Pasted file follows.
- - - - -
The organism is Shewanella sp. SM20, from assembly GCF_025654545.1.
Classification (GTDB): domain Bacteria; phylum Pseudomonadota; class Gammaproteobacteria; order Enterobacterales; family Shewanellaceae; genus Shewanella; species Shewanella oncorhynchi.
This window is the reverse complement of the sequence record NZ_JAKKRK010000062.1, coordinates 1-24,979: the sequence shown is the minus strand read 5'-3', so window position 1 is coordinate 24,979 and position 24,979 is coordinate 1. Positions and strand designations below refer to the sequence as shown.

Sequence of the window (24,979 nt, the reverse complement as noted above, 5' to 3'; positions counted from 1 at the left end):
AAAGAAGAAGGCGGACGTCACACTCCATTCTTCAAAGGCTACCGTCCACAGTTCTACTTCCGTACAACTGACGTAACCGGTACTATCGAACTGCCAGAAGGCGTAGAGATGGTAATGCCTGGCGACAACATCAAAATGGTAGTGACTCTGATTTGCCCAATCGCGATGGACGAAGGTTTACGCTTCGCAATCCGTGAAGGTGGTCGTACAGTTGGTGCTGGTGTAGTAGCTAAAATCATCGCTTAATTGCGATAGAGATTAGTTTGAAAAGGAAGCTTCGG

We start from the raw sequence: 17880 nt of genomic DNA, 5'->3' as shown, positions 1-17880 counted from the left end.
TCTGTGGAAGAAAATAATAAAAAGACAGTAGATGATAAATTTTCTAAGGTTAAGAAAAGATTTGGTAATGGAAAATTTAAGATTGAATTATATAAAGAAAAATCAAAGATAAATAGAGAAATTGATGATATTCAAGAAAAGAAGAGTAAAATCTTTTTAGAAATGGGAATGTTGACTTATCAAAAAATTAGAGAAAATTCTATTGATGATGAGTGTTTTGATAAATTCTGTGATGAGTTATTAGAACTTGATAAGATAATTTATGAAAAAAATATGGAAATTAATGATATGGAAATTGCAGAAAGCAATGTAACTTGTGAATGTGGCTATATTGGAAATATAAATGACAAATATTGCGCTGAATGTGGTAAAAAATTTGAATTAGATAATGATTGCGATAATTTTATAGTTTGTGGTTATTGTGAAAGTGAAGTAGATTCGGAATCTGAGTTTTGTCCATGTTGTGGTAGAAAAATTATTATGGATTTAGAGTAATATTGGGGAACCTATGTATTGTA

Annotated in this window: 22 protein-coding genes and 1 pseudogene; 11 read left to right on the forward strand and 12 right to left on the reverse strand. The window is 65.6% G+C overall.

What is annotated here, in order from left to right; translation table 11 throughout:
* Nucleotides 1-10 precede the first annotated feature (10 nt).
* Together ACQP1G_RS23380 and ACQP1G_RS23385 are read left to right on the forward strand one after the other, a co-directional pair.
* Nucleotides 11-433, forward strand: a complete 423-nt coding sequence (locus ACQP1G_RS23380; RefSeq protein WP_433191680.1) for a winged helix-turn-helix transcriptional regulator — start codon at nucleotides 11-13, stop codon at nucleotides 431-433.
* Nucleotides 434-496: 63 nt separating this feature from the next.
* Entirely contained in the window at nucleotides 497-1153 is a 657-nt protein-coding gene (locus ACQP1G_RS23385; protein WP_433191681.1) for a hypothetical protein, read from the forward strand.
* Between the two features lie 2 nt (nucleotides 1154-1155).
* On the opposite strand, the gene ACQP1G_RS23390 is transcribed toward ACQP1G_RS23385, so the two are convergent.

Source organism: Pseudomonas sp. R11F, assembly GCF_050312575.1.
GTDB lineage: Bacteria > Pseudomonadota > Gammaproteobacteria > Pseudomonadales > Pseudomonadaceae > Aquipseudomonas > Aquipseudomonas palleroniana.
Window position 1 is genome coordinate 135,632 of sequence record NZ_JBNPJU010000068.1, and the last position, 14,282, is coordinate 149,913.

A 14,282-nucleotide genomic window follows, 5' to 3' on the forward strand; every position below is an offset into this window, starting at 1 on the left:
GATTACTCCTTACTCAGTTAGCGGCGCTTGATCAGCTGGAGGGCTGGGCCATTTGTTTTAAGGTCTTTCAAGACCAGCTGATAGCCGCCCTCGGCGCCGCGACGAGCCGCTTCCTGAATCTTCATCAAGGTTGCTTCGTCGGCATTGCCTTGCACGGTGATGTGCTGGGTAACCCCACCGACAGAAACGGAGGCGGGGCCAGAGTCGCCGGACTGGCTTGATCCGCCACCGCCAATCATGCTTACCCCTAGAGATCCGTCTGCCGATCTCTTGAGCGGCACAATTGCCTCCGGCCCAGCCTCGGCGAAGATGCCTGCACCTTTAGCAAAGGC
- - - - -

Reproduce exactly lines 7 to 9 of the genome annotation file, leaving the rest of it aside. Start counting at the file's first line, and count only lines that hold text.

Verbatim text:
TCTGTGGAAGAAAATAATAAAAAGACAGTAGATGATAAATTTTCTAAGGTTAAGAAAAGATTTGGTAATGGAAAATTTAAGATTGAATTATATAAAGAAAAATCAAAGATAAATAGAGAAATTGATGATATTCAAGAAAAGAAGAGTAAAATCTTTTTAGAAATGGGAATGTTGACTTATCAAAAAATTAGAGAAAATTCTATTGATGATGAGTGTTTTGATAAATTCTGTGATGAGTTATTAGAACTTGATAAGATAATTTATGAAAAAAATATGGAAATTAATGATATGGAAATTGCAGAAAGCAATGTAACTTGTGAATGTGGCTATATTGGAAATATAAATGACAAATATTGCGCTGAATGTGGTAAAAAATTTGAATTAGATAATGATTGCGATAATTTTATAGTTTGTGGTTATTGTGAAAGTGAAGTAGATTCGGAATCTGAGTTTTGTCCATGTTGTGGTAGAAAAATTATTATGGATTTAGAGTAATATTGGGGAACCTATGTATTGTA

Annotated in this window: 22 protein-coding genes and 1 pseudogene; 11 read left to right on the forward strand and 12 right to left on the reverse strand. The window is 65.6% G+C overall.

What is annotated here, in order from left to right; translation table 11 throughout: